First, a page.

Tuesday, June 17, 2014

Tutorial: How To Add A White Border To Your Photo in PS (2 Ways)

Hi everyone! How are you doing? Zakirah here with a little tutorial on how to add a white border to your photo in Photoshop.

I'm going to share two techniques, and in the end, I'll compare the differences of the results.

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The first technique involves the layer style. Let's start with our photo.

1. When you've placed your photo on your layout, double click the photo layer to open up the "Layer Style" options.

2. Click on "Stroke", and then set your settings like so:

3. Click on "Drop Shadow" to add your drop shadow. Feel free to use your own setting here.

4. Let's save this layer style now so we could use it again later! Click on "New Style...", name the style and click OK.

That's it! Let's look at the result:

Now let's check out the second technique.

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The second technique involves the Shape tool. Let's get on with it!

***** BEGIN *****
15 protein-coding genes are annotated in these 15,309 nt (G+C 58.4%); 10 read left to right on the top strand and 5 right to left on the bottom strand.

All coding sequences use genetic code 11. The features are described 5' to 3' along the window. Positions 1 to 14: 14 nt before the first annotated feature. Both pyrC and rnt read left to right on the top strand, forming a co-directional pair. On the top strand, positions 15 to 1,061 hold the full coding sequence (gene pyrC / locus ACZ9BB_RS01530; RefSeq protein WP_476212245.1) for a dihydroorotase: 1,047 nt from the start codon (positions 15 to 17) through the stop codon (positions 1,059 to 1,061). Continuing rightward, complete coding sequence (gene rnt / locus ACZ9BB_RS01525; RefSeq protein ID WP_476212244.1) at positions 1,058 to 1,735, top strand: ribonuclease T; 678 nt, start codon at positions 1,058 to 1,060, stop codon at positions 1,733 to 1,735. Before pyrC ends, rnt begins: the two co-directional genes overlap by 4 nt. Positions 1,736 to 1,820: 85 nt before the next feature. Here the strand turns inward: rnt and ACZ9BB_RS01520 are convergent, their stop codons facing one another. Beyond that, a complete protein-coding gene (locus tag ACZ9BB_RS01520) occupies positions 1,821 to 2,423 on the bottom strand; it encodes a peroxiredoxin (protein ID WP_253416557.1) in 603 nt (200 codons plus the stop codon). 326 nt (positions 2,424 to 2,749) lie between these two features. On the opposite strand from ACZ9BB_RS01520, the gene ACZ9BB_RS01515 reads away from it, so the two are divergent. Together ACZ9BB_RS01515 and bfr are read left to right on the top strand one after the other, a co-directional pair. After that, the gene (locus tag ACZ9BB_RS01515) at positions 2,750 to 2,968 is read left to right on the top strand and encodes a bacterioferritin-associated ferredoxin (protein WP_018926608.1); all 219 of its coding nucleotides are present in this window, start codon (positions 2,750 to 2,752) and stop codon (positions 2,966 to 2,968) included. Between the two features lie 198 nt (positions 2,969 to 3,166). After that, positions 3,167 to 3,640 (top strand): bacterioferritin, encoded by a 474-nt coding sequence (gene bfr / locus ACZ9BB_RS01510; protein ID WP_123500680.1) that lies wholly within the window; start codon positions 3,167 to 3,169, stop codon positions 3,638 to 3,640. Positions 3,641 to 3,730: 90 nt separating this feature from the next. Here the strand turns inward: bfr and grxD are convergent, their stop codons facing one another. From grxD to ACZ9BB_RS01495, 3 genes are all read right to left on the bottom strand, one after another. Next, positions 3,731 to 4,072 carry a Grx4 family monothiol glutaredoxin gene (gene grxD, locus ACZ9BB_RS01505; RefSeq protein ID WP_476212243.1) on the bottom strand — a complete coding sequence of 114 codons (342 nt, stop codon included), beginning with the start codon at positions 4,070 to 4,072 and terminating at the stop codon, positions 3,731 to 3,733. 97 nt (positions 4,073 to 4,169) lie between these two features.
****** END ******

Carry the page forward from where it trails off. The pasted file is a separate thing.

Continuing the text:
1. Create a new layer under the photo layer, then click on the "Shape" tool. Then choose the "Rectangle Tool". Next, create a white rectangle around your photo. Now you've created a mat under your photo.

2. Add a drop shadow to the shape layer, and you're done!

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OK, now let's compare the results of both techniques side by side:

As you can see, the result of Technique #1 makes the photo looks smaller, while the Technique #2 makes it look bigger. Here's why.

In Technique #1, we use Layer Style > Stroke and created the stroke inside of the photo. Why? Because if we create the stroke outside of the photo, the borders of the stroke will be curved, like so:

It doesn't look pretty, does it? This is why we created the stroke inside of the photo, which means the stroke is 'drawn' on the photo, covering the far sides of the photo. Whereas in Technique #2, we created the border (using a rectangle shape) around the photo, which preserves the original photo.

So which technique is better? To me, both work for different photos. When you don't mind the edges of your photo being cut off, you can use Technique #1, but if you want to preserve everything on the photo, then Technique #2 is best for you. All in all, it's up to personal preferences.

Well, I hope you find this tutorial helpful. Thank you for reading and happy scrapbooking!

♥ ♥ ♥

Credits: Layout created with Cameo by Celeste Knight

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